I'm interested in starting or joining discussions about best practices for
on-going support for digital library projects.  In particular, I'm looking
at non-repository projects, such as projects built on applications like
Omeka.  In the repository context, there are initiatives like APTrust and
DPN that are addressing on-going and long term collaborative support.  But,
as far as I know, we aren't having the same types of discussions for DL
projects that are application driven.

Here's a couple examples (using Omeka only as an example - it could be any

Example 1:
   Two professors start a new graduate program in the Digital Humanities
with one class that will focus on the research process.  They arrange to
have a 500-item collection digitized and placed in Omeka.  In each
semester, individuals or groups within the class will build they own
Exhibit inside Omeka based off that one collection and publish a research
paper on the site with the exhibit.  The Library supports this project
because it promotes a Special Collection previously unavailable to users,
and active scholarship is produced about the diverse nature of the
collection.  This class is taught for 8 semesters, and has its own Omeka
instances on a virtual server.

Example 2:
    One professor teaches an art history class, mixed between undergrad /
grad students.  Each student or group is responsible for building a small
collection in Omeka and then a couple exhibits from that collection, each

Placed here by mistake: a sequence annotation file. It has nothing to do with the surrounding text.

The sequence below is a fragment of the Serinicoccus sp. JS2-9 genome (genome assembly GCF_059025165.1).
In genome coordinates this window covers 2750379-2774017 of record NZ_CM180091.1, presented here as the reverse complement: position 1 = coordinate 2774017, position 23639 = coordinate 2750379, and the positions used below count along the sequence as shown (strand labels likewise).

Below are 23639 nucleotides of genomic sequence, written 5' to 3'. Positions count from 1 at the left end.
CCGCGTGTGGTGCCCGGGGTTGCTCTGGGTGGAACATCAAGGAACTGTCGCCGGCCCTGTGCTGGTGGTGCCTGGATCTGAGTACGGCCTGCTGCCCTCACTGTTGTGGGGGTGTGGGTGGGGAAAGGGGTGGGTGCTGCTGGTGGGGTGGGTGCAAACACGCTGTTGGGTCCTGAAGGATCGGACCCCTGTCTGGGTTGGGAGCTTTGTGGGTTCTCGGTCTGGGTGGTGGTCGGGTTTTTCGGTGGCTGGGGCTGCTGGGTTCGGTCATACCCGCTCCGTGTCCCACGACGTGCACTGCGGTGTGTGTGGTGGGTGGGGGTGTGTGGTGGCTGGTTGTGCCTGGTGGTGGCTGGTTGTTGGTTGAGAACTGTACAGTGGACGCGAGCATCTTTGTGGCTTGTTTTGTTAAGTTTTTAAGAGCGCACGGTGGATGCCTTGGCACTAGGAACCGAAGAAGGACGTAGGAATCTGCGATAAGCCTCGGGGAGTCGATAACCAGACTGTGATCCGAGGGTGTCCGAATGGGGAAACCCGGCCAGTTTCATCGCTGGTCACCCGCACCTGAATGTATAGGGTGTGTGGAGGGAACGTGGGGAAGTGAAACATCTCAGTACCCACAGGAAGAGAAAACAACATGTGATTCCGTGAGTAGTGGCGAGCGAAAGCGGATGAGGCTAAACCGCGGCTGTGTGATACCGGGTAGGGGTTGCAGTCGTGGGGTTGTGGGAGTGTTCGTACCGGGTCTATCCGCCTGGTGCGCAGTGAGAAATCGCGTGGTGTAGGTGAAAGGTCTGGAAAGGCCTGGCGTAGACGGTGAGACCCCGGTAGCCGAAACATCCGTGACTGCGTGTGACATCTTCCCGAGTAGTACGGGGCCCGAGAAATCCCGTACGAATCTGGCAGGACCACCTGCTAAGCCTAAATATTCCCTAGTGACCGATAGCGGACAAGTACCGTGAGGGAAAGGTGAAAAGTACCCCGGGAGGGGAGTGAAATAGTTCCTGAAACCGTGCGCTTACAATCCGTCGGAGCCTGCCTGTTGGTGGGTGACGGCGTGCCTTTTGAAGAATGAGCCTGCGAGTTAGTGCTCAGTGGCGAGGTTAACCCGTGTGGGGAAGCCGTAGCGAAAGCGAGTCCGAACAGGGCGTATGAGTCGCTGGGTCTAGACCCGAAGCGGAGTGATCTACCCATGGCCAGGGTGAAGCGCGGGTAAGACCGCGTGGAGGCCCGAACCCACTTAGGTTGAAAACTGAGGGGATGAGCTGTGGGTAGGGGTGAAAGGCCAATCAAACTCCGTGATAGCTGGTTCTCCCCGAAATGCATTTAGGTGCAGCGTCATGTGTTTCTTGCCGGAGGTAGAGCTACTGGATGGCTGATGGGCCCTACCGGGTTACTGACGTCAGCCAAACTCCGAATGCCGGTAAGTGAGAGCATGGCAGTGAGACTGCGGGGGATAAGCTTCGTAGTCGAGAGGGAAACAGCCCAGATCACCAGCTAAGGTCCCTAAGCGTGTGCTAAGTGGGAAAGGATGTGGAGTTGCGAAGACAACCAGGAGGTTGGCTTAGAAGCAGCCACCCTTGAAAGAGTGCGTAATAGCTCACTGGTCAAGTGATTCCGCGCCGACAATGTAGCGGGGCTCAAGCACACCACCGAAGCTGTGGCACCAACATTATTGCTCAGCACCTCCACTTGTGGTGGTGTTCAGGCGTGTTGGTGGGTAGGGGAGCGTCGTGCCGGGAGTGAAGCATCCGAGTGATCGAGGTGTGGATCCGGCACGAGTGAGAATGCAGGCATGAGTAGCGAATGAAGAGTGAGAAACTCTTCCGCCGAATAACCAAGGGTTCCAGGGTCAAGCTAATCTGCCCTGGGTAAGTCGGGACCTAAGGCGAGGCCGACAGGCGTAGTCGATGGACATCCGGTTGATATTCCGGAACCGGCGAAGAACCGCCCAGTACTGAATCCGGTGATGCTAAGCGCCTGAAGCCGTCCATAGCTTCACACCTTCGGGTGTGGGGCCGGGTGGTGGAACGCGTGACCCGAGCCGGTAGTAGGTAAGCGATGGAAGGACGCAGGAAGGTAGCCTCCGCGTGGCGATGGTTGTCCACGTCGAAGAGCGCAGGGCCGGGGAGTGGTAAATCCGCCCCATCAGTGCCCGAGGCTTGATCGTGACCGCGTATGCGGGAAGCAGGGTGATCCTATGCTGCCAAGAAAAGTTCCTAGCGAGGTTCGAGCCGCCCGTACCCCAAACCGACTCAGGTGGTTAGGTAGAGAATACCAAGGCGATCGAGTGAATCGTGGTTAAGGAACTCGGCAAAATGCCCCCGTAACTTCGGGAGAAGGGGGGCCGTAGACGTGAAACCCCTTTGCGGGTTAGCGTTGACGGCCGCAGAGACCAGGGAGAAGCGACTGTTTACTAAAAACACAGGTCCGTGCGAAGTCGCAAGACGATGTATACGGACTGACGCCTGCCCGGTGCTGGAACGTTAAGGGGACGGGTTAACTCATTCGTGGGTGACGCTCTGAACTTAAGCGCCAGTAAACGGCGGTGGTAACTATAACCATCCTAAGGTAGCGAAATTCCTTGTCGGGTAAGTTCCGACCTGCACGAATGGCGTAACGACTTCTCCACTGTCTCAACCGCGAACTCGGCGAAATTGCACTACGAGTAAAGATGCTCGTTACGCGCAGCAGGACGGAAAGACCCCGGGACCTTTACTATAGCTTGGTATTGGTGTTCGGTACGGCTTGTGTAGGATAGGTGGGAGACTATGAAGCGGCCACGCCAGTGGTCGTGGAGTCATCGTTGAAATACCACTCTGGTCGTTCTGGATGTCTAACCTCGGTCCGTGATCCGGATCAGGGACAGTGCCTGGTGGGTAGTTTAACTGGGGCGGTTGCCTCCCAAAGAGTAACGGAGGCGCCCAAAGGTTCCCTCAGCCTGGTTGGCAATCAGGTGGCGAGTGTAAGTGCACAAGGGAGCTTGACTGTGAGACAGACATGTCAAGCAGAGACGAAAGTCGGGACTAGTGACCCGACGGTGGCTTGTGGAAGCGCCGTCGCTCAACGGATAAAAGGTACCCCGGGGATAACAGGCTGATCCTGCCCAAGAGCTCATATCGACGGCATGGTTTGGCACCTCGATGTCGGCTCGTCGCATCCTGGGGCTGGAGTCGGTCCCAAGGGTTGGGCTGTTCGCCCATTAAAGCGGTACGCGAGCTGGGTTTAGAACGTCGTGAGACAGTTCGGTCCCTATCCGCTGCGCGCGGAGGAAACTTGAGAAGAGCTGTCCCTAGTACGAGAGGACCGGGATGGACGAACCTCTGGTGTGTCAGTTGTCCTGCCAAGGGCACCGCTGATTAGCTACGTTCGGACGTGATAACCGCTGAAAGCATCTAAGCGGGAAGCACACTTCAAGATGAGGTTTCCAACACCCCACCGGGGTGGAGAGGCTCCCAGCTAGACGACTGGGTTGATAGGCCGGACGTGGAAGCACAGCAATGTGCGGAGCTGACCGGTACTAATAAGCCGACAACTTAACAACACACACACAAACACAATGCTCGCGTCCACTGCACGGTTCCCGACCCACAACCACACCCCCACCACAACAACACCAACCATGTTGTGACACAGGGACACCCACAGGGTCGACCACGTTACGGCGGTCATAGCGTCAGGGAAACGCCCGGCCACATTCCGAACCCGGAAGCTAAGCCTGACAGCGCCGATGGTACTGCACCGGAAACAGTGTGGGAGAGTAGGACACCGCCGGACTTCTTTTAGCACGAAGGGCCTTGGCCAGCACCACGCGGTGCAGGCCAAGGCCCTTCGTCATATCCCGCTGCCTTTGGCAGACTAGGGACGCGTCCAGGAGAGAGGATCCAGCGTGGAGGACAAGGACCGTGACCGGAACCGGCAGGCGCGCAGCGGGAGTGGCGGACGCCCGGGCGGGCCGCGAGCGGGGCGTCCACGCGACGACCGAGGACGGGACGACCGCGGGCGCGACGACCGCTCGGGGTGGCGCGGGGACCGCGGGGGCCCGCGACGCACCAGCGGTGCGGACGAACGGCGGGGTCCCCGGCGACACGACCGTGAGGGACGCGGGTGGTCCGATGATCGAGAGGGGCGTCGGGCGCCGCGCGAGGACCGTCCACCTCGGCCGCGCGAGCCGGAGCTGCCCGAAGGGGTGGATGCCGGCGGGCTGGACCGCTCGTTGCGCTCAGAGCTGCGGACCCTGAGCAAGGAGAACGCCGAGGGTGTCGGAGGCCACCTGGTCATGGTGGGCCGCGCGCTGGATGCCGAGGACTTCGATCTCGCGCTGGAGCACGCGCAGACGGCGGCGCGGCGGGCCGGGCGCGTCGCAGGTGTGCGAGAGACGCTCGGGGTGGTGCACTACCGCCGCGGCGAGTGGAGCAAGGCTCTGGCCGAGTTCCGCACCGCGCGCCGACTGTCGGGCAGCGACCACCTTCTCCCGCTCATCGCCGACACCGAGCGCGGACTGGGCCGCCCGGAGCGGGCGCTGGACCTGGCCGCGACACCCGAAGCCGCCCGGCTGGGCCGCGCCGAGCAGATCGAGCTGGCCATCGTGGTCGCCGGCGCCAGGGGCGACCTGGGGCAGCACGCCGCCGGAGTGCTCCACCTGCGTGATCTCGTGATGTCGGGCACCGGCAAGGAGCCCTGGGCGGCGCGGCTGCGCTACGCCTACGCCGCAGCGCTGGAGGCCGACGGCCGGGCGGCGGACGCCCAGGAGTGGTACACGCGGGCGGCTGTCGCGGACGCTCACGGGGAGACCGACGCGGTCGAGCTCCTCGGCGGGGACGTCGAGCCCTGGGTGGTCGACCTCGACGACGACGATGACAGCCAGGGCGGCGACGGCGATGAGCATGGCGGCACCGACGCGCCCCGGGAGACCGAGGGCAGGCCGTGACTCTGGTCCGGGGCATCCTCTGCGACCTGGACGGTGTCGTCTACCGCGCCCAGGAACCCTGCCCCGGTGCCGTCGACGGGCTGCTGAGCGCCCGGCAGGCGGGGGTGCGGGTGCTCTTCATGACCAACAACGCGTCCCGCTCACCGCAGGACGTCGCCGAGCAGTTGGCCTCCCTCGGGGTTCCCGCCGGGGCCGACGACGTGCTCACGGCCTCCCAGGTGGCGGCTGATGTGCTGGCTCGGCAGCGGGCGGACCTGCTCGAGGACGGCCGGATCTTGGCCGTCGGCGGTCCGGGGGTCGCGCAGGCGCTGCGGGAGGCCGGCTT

exhibit having a corresponding research paper.  The professor wants to keep
available the best 10-20% of the projects from any semester that support
the thesis of a larger research project she is working on.  Each student or
group gets their own Omeka instance in an local Open Shift cloud (  The projects selected to be sustain will be
pointed to from the larger faculty-project on production servers in the
future or perhaps be moved themselves to the production server.  This class
is taught one semester per year for 4 years.

    Example 1 is a project that has consistent growth.  When an Omeka
upgrade comes out, it will be fairly simple to maintain and solve any small
issues from one upgrade to another.  But what happens when these professors
move on to something else?  They want this Omeka project to remain live,
but after 2 years of inactivity, perhaps their Omeka instance breaks
because we need to upgrade PHP due to a security hole discovered.  There is
no on-going activity, and it can be expected that resources spent to
support their active effort has moved on to new projects.

    Example 2 presents similar challenges, but there could be a lot of
little projects running on the different versions of the application.
 Perhaps year 1 was on Omeka 2.1 and year 2 was on Omeka 2.2, and there
wasn't an effort to upgrade year 1.  Suddenly year 3 comes and Omeka 3 is
out, but only year 2 can be upgraded (for some reason).  Or perhaps there
is an incapability because the way a student used their cloud-based Omeka
instance with trying to move it into the larger sustained project.

There is no easy answer for this, so I'm looking for discussion.

   - Should we begin considering a cooperative project that focuses on
   emulation, where we could archive projects that emulate the system
   environment they were built?
   - Do we set policy that these types of projects last for as long as they
   can, and once they break they are pulled down?
   - Do we set policy that supports these projects for a certain period of
   time and then deliver the application, files, and databases to the faculty
   member to find their own support?
   - Do we look for a solution like the Way Back Machine of the Internet
   Archive to try to present some static / flat presentation of these project?

Let's talk - I'm listening.


Tim McGeary
Director of Library & Information Technology
University of North Carolina at Chapel Hill
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